Aboriginal Justice Agreement
Aboriginal Territorians live safe, fulfilling lives and be treated fairly and without discrimination.
In partnership with Aboriginal communities the NT Government is developing an Aboriginal Justice Agreement. By all objective measures we have failed our First Nations people. Aboriginal Territorians are overrepresented in the criminal justice system both as offenders and victims. The repercussions of historical policies which include the forced removal of children from families and the failed NT Intervention (which completely undermined any principles agency or self-determination), combined with the fact that most Aboriginal Territorians live in remote or very remote communities with limited resources and infrastructure, have perpetuated this disadvantage. These have had far reaching consequences on intergenerational trauma, loss and grief.
The vision for the Aboriginal Justice Agreement is for ‘Aboriginal Territorians to live safe, fulfilling lives and to be treated fairly, respectfully and without discrimination and for Aboriginal offenders to have the opportunity to end their offending’.
Over the seven years of the Agreement, in 2 stages, the signatories aim to reduce offending and imprisonment rates of Aboriginal Territorians; engage and support Aboriginal leadership; and improve justice responses and services to Aboriginal Territorians.
Policy & Advocacy
“Nothing for us without us”
The evidence of a number of failed policy initiatives by various governments in past years has demonstrated that key to any success is genuine consultation and co-design principles. The Agreement has set a standard for genuine community consultation. We strongly support the Agreement and the principle that ‘improved justice outcomes for Aboriginal people will only be achieved if the NT Government works in partnership with Aboriginal people to implement the AJA and that Aboriginal leadership is pivotal’.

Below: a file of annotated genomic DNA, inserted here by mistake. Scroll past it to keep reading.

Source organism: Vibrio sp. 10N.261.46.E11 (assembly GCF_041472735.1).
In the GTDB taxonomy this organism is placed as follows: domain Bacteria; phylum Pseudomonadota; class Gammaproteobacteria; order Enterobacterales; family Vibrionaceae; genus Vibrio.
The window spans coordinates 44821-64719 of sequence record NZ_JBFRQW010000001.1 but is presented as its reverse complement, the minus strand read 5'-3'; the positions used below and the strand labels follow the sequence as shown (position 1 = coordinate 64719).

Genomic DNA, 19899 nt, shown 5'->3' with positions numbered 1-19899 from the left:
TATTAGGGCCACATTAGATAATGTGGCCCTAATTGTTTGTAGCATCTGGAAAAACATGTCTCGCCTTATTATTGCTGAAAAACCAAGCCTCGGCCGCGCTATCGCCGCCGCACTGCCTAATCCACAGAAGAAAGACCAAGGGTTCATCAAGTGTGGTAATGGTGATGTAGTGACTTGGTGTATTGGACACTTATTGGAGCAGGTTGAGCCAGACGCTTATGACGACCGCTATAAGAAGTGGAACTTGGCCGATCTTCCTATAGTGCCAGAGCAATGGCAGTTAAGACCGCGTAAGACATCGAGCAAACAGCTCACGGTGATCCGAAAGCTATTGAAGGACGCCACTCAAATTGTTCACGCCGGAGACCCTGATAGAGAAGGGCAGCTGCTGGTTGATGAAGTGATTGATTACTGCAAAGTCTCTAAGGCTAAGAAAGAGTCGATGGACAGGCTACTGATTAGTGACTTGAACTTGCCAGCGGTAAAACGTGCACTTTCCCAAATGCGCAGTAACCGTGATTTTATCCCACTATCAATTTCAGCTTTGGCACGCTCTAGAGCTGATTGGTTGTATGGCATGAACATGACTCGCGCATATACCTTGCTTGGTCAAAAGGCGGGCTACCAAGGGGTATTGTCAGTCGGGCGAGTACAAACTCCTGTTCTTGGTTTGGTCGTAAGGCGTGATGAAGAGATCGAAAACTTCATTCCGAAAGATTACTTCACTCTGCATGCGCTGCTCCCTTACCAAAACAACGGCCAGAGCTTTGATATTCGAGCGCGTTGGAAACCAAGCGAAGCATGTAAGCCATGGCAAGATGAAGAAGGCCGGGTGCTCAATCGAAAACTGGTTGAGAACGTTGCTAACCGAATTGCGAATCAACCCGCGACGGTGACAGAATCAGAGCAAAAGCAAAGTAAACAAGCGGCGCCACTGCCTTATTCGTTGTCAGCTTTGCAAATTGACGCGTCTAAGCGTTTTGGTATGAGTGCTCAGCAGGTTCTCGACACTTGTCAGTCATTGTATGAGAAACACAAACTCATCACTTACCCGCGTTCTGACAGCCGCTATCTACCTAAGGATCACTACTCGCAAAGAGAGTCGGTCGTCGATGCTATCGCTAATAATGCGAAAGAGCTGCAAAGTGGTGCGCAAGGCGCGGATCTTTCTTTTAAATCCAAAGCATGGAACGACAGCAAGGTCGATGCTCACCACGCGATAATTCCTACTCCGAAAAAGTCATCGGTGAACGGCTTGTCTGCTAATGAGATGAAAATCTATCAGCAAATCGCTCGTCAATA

The success of the implementation depends heavily on funding and adequately resourcing the recommendations in the Agreement. NTCOSS strongly advocates for NT Government to commit to adequately fund and resource the solutions, to address the national crisis of the continued unmet legal need of Aboriginal people.
NTCOSS supports the North Australian Aboriginal Justice Agency’s (NAAJA) proposal that the funding must outline a set of values and principles which should inform the establishment of an Aboriginal Justice Funding model. These include a focus on culturally based capabilities and cultural competency in service provision; the recognition of wrap-around services to address the complexity of needs for Aboriginal people; funding allocations based on the legal need of Aboriginal people; the recognition of strengths based approaches of Aboriginal Community Controlled Organisations (ACCOs); placed-based approaches to funding through Law and Justice Groups and ACCOs; flexibility and integrated delivery of services based on local requirements; and long term funding provision contracts of 5 years or 10 years.
For more information see Pathways to the Northern Territory Aboriginal Justice Agreement, a companion document to the draft Agreement that brings together the background information, consultation findings and evidence that informed the development of the Agreement.